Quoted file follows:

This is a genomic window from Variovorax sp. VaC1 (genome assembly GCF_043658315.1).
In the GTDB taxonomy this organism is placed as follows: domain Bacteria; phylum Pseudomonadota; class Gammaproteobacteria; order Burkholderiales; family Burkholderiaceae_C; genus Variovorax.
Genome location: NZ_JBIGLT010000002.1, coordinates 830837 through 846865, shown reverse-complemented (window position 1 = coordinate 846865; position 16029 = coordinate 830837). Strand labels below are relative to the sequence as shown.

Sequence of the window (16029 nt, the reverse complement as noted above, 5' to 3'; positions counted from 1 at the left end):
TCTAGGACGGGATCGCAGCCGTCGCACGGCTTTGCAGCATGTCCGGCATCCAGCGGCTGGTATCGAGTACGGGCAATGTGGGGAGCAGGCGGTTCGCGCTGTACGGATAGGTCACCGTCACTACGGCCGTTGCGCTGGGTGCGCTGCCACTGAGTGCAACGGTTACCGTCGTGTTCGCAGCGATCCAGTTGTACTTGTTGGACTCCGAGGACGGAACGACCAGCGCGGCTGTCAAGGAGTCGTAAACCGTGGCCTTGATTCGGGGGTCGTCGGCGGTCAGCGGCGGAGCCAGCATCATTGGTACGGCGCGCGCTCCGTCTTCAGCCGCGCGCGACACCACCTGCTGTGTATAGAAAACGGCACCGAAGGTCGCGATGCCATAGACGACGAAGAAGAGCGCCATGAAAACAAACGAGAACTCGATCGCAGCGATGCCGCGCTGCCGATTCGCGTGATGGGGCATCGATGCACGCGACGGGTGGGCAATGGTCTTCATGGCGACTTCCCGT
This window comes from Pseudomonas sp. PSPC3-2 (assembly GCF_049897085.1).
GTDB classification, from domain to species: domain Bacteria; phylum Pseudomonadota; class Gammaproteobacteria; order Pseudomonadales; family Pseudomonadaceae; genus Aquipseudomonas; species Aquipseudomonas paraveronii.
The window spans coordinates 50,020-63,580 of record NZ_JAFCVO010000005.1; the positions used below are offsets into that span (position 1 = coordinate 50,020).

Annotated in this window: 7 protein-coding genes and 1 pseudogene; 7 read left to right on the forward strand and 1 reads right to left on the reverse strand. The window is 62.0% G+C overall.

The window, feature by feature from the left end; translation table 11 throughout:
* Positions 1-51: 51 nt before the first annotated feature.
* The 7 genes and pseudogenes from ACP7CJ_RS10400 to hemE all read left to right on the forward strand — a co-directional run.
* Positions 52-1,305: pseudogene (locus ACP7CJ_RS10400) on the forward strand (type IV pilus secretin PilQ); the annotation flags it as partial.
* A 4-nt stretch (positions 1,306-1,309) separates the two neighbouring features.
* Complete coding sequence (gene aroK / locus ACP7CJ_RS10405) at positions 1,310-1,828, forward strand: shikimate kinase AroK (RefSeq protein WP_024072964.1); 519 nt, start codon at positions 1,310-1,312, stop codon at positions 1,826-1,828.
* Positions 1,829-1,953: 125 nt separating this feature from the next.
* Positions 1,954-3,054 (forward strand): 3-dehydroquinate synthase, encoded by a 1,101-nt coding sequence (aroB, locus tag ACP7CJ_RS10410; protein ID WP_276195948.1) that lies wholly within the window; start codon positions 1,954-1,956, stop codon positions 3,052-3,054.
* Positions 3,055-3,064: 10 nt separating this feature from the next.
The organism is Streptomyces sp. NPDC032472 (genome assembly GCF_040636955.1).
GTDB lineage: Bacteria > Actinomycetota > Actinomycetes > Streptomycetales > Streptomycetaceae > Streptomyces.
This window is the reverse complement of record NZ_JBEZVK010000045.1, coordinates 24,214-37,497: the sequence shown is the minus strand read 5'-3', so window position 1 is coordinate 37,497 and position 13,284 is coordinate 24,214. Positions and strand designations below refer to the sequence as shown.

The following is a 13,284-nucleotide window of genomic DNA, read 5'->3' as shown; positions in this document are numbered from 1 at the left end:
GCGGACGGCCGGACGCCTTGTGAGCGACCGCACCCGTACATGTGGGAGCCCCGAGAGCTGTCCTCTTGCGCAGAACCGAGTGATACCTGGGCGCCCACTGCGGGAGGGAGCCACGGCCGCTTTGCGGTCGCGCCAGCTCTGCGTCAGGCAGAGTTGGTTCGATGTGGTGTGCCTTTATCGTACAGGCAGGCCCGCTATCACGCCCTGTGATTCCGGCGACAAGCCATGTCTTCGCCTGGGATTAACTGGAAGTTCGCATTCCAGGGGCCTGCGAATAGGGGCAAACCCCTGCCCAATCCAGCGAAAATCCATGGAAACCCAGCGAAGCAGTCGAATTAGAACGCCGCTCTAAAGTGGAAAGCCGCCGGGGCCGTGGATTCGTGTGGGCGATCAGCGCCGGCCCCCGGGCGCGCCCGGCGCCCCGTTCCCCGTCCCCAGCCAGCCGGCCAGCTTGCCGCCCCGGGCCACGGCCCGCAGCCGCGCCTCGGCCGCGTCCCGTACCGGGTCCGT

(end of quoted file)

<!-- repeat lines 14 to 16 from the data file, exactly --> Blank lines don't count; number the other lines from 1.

* A 4-nt stretch (positions 1,306-1,309) separates the two neighbouring features.
* Complete coding sequence (gene aroK / locus ACP7CJ_RS10405) at positions 1,310-1,828, forward strand: shikimate kinase AroK (RefSeq protein WP_024072964.1); 519 nt, start codon at positions 1,310-1,312, stop codon at positions 1,826-1,828.
* Positions 1,829-1,953: 125 nt separating this feature from the next.